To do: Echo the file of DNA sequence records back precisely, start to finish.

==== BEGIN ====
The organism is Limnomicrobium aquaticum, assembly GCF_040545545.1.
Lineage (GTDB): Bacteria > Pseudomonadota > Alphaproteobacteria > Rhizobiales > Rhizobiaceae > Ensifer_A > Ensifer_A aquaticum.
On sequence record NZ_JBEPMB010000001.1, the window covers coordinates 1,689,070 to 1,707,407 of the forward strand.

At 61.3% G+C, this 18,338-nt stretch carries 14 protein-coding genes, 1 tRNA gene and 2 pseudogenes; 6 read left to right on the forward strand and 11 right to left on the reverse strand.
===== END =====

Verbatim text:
The organism is Limnomicrobium aquaticum, assembly GCF_040545545.1.
Lineage (GTDB): Bacteria > Pseudomonadota > Alphaproteobacteria > Rhizobiales > Rhizobiaceae > Ensifer_A > Ensifer_A aquaticum.
On sequence record NZ_JBEPMB010000001.1, the window covers coordinates 1,689,070 to 1,707,407 of the forward strand.

At 61.3% G+C, this 18,338-nt stretch carries 14 protein-coding genes, 1 tRNA gene and 2 pseudogenes; 6 read left to right on the forward strand and 11 right to left on the reverse strand.